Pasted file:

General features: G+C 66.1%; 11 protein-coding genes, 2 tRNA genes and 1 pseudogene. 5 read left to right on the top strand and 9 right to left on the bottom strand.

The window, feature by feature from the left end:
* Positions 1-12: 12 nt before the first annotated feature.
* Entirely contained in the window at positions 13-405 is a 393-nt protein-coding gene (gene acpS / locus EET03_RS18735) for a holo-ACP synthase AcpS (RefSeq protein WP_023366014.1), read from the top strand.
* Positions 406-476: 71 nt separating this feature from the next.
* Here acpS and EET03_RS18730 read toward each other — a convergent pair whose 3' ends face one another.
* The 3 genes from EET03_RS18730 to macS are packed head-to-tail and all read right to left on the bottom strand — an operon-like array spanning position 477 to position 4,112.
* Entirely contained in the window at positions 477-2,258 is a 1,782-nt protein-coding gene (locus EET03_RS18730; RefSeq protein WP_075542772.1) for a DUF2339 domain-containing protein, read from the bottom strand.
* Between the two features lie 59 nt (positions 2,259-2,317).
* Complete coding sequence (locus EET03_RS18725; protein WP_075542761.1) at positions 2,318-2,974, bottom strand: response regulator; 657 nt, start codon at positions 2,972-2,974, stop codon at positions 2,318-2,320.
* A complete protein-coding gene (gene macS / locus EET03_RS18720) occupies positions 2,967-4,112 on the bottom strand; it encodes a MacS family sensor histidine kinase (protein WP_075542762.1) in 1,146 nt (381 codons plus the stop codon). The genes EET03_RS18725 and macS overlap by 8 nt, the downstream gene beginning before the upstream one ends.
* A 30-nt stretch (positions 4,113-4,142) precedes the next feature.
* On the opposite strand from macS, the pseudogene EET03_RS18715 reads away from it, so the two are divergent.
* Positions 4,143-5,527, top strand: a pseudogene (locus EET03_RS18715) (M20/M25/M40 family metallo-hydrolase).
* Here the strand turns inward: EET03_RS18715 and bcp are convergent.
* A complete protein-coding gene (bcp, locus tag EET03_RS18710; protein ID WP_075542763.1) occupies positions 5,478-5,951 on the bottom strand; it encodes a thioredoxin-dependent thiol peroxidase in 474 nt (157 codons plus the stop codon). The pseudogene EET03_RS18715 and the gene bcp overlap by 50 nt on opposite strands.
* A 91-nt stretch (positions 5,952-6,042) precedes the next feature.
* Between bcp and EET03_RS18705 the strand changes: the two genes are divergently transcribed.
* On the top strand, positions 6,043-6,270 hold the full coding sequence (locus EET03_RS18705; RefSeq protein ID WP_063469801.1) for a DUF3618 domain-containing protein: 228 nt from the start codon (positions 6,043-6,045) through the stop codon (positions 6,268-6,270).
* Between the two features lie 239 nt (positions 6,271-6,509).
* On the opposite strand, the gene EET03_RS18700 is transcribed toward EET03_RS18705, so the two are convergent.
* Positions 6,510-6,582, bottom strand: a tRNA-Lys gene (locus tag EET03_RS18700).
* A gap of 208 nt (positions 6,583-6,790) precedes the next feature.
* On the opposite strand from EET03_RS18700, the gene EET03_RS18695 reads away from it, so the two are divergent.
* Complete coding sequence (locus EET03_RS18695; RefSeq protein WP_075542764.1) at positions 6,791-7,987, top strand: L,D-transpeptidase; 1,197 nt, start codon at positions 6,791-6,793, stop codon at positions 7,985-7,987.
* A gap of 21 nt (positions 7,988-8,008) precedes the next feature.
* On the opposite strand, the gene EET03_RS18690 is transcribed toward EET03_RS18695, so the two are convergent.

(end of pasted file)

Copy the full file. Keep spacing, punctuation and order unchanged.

General features: G+C 66.1%; 11 protein-coding genes, 2 tRNA genes and 1 pseudogene. 5 read left to right on the top strand and 9 right to left on the bottom strand.

The window, feature by feature from the left end:
* Positions 1-12: 12 nt before the first annotated feature.
* Entirely contained in the window at positions 13-405 is a 393-nt protein-coding gene (gene acpS / locus EET03_RS18735) for a holo-ACP synthase AcpS (RefSeq protein WP_023366014.1), read from the top strand.
* Positions 406-476: 71 nt separating this feature from the next.
* Here acpS and EET03_RS18730 read toward each other — a convergent pair whose 3' ends face one another.
* The 3 genes from EET03_RS18730 to macS are packed head-to-tail and all read right to left on the bottom strand — an operon-like array spanning position 477 to position 4,112.
* Entirely contained in the window at positions 477-2,258 is a 1,782-nt protein-coding gene (locus EET03_RS18730; RefSeq protein WP_075542772.1) for a DUF2339 domain-containing protein, read from the bottom strand.
* Between the two features lie 59 nt (positions 2,259-2,317).
* Complete coding sequence (locus EET03_RS18725; protein WP_075542761.1) at positions 2,318-2,974, bottom strand: response regulator; 657 nt, start codon at positions 2,972-2,974, stop codon at positions 2,318-2,320.
* A complete protein-coding gene (gene macS / locus EET03_RS18720) occupies positions 2,967-4,112 on the bottom strand; it encodes a MacS family sensor histidine kinase (protein WP_075542762.1) in 1,146 nt (381 codons plus the stop codon). The genes EET03_RS18725 and macS overlap by 8 nt, the downstream gene beginning before the upstream one ends.
* A 30-nt stretch (positions 4,113-4,142) precedes the next feature.
* On the opposite strand from macS, the pseudogene EET03_RS18715 reads away from it, so the two are divergent.
* Positions 4,143-5,527, top strand: a pseudogene (locus EET03_RS18715) (M20/M25/M40 family metallo-hydrolase).
* Here the strand turns inward: EET03_RS18715 and bcp are convergent.
* A complete protein-coding gene (bcp, locus tag EET03_RS18710; protein ID WP_075542763.1) occupies positions 5,478-5,951 on the bottom strand; it encodes a thioredoxin-dependent thiol peroxidase in 474 nt (157 codons plus the stop codon). The pseudogene EET03_RS18715 and the gene bcp overlap by 50 nt on opposite strands.
* A 91-nt stretch (positions 5,952-6,042) precedes the next feature.
* Between bcp and EET03_RS18705 the strand changes: the two genes are divergently transcribed.
* On the top strand, positions 6,043-6,270 hold the full coding sequence (locus EET03_RS18705; RefSeq protein ID WP_063469801.1) for a DUF3618 domain-containing protein: 228 nt from the start codon (positions 6,043-6,045) through the stop codon (positions 6,268-6,270).
* Between the two features lie 239 nt (positions 6,271-6,509).
* On the opposite strand, the gene EET03_RS18700 is transcribed toward EET03_RS18705, so the two are convergent.
* Positions 6,510-6,582, bottom strand: a tRNA-Lys gene (locus tag EET03_RS18700).
* A gap of 208 nt (positions 6,583-6,790) precedes the next feature.
* On the opposite strand from EET03_RS18700, the gene EET03_RS18695 reads away from it, so the two are divergent.
* Complete coding sequence (locus EET03_RS18695; RefSeq protein WP_075542764.1) at positions 6,791-7,987, top strand: L,D-transpeptidase; 1,197 nt, start codon at positions 6,791-6,793, stop codon at positions 7,985-7,987.
* A gap of 21 nt (positions 7,988-8,008) precedes the next feature.
* On the opposite strand, the gene EET03_RS18690 is transcribed toward EET03_RS18695, so the two are convergent.